October 2, 2013 - 4:35 pm
Las Vegas Valley urologist Michael S. Kaplan was indicted by a federal grand jury Wednesday in a scheme to reuse needle guides meant for single use in prostate procedures.
Kaplan was charged with one count of conspiracy to commit adulteration and one count of making a false statement to a government agency.
“To enrich himself, defendant Kaplan ignored product use specifications and placed his patients at significant risk by re-using needle guides for one use each,” the six-page indictment said.
The guides, plastic sheaths through which needles are directed to obtain biopsy material, were alleged to have been reused between December 2010 and March 2011.
Kaplan is to make an initial appearance on the charges before U.S. Magistrate Judge Cam Ferenbach on Oct. 10.
According to the indictment, Kaplan, whose medical practice is known as Green Valley Urology, “reused and directed and authorized and tolerated” his medical staff to reuse needle guides on multiple patients before disposing them.
“As a result of this reuse,” the indictment alleges, “the needle guides were held under insanitary conditions that rendered them injurious to the health of his patients undergoing procedures requiring a needle guide.”
Kaplan instructed his staff to use each plastic guide at his practice, which has offices in Henderson and Las Vegas, three to five times, the indictment alleges. Between Dec. 15, 2010, and March 11, 2011, Kaplan used less than 10 needle guides in 120 different procedures.
He did not inform his patients about the reuse of the guides and made “false representations” to U.S. Food and Drug Administration investigators to further conceal the unsafe practice, according to the indictment.
Kaplan’s medical license was suspended briefly in March 2011 after a joint investigation by the Nevada State Board of Medical Examiners and the Food and Drug Administration.
Kaplan offered an explanation for his reuse of the devices, and in April 2011 the medical board reinstated his license. Kaplan contended at the time that a salesman for the needle guides told him he could reuse the devices even though they were labeled for single use.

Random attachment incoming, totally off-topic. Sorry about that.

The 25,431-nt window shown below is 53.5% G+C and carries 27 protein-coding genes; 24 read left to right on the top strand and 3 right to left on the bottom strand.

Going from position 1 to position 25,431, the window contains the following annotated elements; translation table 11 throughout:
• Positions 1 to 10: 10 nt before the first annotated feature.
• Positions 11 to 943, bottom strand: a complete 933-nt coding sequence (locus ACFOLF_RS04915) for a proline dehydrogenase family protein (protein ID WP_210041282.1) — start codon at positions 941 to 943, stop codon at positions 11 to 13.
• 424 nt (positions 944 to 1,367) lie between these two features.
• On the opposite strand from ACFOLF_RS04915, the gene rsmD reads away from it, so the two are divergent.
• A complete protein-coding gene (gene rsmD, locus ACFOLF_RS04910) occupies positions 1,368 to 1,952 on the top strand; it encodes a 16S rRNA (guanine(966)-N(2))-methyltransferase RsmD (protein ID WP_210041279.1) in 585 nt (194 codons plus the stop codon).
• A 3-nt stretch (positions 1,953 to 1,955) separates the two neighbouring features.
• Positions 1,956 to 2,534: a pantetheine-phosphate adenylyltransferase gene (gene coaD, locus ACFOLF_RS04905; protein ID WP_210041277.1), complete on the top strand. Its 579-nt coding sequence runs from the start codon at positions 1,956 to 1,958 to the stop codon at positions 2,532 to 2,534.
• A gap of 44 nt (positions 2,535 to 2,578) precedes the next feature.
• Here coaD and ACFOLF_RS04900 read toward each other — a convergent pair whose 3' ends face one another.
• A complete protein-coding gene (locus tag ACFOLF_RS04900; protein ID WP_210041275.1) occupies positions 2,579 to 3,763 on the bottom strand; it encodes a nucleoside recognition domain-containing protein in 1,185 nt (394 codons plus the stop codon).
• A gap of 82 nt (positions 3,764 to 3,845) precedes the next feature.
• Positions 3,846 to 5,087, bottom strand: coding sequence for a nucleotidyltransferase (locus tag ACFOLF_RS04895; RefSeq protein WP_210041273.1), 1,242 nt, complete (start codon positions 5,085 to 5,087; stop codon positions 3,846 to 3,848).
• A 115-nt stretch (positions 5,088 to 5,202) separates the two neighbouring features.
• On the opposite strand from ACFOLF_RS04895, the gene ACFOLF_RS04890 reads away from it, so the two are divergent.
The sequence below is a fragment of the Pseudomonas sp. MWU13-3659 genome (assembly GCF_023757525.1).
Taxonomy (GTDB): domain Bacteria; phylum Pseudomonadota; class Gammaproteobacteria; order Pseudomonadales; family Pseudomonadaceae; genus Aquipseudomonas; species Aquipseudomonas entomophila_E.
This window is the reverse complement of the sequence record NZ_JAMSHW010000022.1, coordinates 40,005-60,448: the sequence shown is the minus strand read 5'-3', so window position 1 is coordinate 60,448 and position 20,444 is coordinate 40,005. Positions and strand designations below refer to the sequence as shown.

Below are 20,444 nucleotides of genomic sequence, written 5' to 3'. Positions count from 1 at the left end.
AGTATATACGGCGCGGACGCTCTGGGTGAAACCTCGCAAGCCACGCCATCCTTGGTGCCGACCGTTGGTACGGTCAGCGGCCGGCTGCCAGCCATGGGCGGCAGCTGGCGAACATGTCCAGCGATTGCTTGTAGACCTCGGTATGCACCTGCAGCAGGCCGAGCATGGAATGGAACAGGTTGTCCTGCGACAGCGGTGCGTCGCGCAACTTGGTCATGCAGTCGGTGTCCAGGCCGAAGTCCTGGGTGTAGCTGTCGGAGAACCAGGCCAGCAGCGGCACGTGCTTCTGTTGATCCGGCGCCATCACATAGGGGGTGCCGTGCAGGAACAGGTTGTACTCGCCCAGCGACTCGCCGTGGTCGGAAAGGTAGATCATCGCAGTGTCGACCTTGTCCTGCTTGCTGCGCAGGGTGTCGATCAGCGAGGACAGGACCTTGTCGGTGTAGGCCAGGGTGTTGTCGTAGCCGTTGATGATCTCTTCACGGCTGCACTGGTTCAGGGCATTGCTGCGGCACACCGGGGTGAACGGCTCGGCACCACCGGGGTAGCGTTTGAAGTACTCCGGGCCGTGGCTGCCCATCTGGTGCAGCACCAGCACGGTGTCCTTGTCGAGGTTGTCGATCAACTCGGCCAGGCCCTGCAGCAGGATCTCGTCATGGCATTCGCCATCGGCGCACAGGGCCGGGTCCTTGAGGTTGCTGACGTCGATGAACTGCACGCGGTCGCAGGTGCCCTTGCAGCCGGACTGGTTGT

The board told Kaplan he could once again perform invasive procedures at his office as long as a third-party health professional was on hand to monitor his infection control efforts.
The Southern Nevada Health District sent letters to more than 100 of his patients, advising them to get tested for HIV and hepatitis B and C. The district did not report a positive case among the patients.
As part of his conspiracy to conceal the multiple use of needle guides, Kaplan made false representations about the practice to the medical board and in a Las Vegas Review-Journal ad in 2011, the indictment alleges.
He also is accused of lying to FDA agents during an interview that year.
According to the indictment, Kaplan falsely told FDA agents that the practice stopped in February 2011, knowing that it continued into March until the state medical board suspended his license.
Defense lawyer Dominic Gentile said Wednesday that Kaplan has not lied about his reuse of the medical devices.
“Everything thing that Dr. Kaplan has said to the media and to the medical board was true, and he will continue to tell the truth,” Gentile said.
Kaplan intends to fight the criminal charges, Gentile said.
After the medical board reinstated Kaplan’s license, he defended his conduct in an interview with the Las Vegas Review-Journal.
“I wasn’t trying to cut corners,” he said. “I never have intended to make any excuses for what I did. It shouldn’t have been done. But I want people to know why it happened.”
Kaplan said he never purposely put patients at risk.
Contact reporter Jeff German at email@example.com or 702-380-8135. Follow him on Twitter @JGermanRJ.